Oriole 6 

3. An Oriole Feeder
Orioles are attracted to the color orange. Many feed stores and garden supply stores sell feeders designed to attract orioles.

You can also purchase oriole food. It’s usually a powder or a concentrate liquid that you mix with water; usually a 1 to 4 ratio. Store-bought oriole food is orange flavored and has added calcium to ensure strong eggshells and healthy chicks. Refrigerate extra syrup.

Oriole 18 

You can also make your own nectar. This recipe will work for hummingbird feeders as well.

Oriole Nectar

1 cup sugar
4 cups water

Boil on the stove top for a few minutes. Let cool and pour into the feeder. Refrigerate extra.

Be sure to keep your feeder clean by washing it at least every week. Change out the syrup every few days, especially during hot weather so it doesn’t spoil.

Oriole 7 

4. Water Source
Orioles love to take baths and ruffle their feathers around in the water. We have a small stream that runs through our yard that the orioles love to splash in. A bird bath would do the same trick.

Oriole 3 

5. Suet Cakes
I found orange flavored suet cakes at a feed store and our orioles went crazy for them. You can also provide regular suet. They won’t devour them like the orange flavored ones, but they will take a taste or two.

Oriole 11 

Jelly and Orange Feeder

A simple open side box structure can provide a convenient feeding station for your orioles.

I made a small house out of scrap wood and drove two long nails through the bottom board; one to hold a halved orange and the other to hold a plastic dish in place for jelly. I painted the roof orange to tell the orioles that food was here!

My mom saw how effective my house was and asked for her own for her birthday. We made hers a little more elaborate.

Oriole 13 

I painted the roof with orange slices and orange blossoms.

Oriole 15 

My husband is a blacksmith so he made some fancy twisted perches ...

Oriole 14 

... and places to drive a half orange on either side.

Oriole 12 

We also cut a hold in the bottom board to fit a small cat dish to fill with jelly.

Here is the plans for my first, more simple Oriole Feeding Station design. By all means add all the frills you like! 

5-inch-by-3/4-inch-by-6-feet treated pine board
1 1/4-inch brad nails
2 - 2-inch nails
2 galvanized screws or eye hook for hanging
Screw driver
2 feet wire
Small plastic dish
Orange acrylic paint
Paint brush

Cut the board into five pieces according to the diagram below.

Olriole 9

Nail the two sides to the top of the floor board driving the nails from the bottom into the ends of the sides. Line up the roof so that the 4 1/4-inch piece fits into the longer piece so the roof is symmetrical. Nail down. Drive two of the longer nails into the floor board, one to hold a halved orange, the other to keep the plastic dish in place. Carefully push the nail through the bottom of the dish. Fix eyehooks or screws to the ends of the roof and attach the wire to hang. Paint the roof orange to advertise that “Oriole food is here!”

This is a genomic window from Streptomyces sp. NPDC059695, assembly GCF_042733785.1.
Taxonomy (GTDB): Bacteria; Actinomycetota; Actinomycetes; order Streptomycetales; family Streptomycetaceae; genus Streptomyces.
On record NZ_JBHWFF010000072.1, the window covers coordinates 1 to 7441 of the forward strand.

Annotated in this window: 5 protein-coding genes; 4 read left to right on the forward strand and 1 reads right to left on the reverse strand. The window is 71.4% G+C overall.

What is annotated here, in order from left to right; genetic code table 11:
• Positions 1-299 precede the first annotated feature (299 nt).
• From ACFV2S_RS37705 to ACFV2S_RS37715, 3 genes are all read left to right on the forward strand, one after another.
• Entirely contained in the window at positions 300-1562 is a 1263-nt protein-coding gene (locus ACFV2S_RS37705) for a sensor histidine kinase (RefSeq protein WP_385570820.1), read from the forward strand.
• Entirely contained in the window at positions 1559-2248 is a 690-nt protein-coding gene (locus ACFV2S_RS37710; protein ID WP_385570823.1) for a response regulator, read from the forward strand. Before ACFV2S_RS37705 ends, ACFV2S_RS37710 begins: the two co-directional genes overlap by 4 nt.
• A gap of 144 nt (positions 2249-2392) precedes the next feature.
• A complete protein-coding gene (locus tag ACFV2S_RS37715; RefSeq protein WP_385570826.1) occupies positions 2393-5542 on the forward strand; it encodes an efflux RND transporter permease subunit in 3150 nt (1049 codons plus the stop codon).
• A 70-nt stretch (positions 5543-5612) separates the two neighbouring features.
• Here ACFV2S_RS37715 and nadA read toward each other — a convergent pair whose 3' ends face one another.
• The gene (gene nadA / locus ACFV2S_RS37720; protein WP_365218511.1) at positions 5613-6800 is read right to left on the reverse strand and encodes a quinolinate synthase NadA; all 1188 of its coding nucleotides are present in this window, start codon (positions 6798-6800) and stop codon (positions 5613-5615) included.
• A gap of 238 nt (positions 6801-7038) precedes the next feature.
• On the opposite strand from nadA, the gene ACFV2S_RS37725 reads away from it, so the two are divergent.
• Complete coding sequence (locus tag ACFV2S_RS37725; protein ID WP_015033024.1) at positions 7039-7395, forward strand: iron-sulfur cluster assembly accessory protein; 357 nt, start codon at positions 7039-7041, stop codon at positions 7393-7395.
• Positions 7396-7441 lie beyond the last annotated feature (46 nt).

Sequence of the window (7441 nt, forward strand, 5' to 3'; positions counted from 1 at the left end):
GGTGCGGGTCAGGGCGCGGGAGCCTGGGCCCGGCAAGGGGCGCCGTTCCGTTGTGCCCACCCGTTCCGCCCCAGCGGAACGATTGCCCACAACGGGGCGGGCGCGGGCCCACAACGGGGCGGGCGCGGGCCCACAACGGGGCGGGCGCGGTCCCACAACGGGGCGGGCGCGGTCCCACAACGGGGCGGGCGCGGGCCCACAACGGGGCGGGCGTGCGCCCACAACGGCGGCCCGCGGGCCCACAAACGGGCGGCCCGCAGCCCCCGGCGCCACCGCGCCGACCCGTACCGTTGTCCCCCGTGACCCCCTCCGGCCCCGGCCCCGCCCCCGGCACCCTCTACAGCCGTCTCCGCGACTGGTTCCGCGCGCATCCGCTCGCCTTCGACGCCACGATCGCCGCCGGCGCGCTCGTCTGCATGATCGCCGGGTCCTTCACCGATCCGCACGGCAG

Feeding Tips

Oriole 1 

If you’re in northern climates like us, you can start to hang your oriole feeders as early as late April. This will attract migrating orioles coming up from the south.

Keep your feeders filled consistently. If the orioles find the feeder empty, they often move on in search of other food and won’t come back.

Squirrel deterrent

We have a cute little gray squirrel that loves to lap up the grape jelly in our Oriole Feeder. And while I don’t mind feeding the squirrels, I have to save the jelly for our orioles. There are many different cones and various contraptions on the market designed to keep squirrels off of bird feeders.

Growing Lavender From Seed

Iron Oak FarmLavender is notoriously difficult to germinate from seed. But with a few simple steps you can successfully start your own lavender sets and plant a garden’s worth of this fragrant and beautiful herb.


Lavender Bouquet

Lavender seeds 

Step 1. Start Early
Lavender is slow to germinate and takes a few extra steps to get the germination process going. Be prepared to get your seeds planted indoors about three to four months before your predicted planting time for your zone/area. Sometimes this time frame occurs before the garden supply stores start getting in their seed packets and seed starting pots. Gather supplies now for next year.

water dirt

Step 2: Planting
This year we used peat pots to germinate our lavender. They are convenient because the whole pot can be planted in the ground without disturbing the root system. Use a potting soil designed for starting seeds. This mix has a nice blend of peat and vermiculite to retain moisture and keep the soil light.

We fill our pots with soil and then water to set the soil in place. Watering before planting helps to keep small seeds like lavender from being buried too deeply as the dry soil fills with water and settles.

Lavender seeds are very tiny so sprinkle a pinch of seeds in the center of the pot and just lightly fluff the dirt to get the seeds covered and moist.

seed labels

Label the seeds appropriately.

This year we are growing:
French Purple Ribbon by Botanical Interests
English Tall by Botanical Interests
Hidcote Dwarf by Botanical Interests
And a perennial Lavender by Hart Seeds

pots covered

Step 3. Cover the Pots
Place the pots in a waterproof dish or seed tray. If your seed tray comes with a clear plastic cover then place that on top. If not, slide the whole tray into a garbage bag. You want to seal in the moisture until the seeds germinate.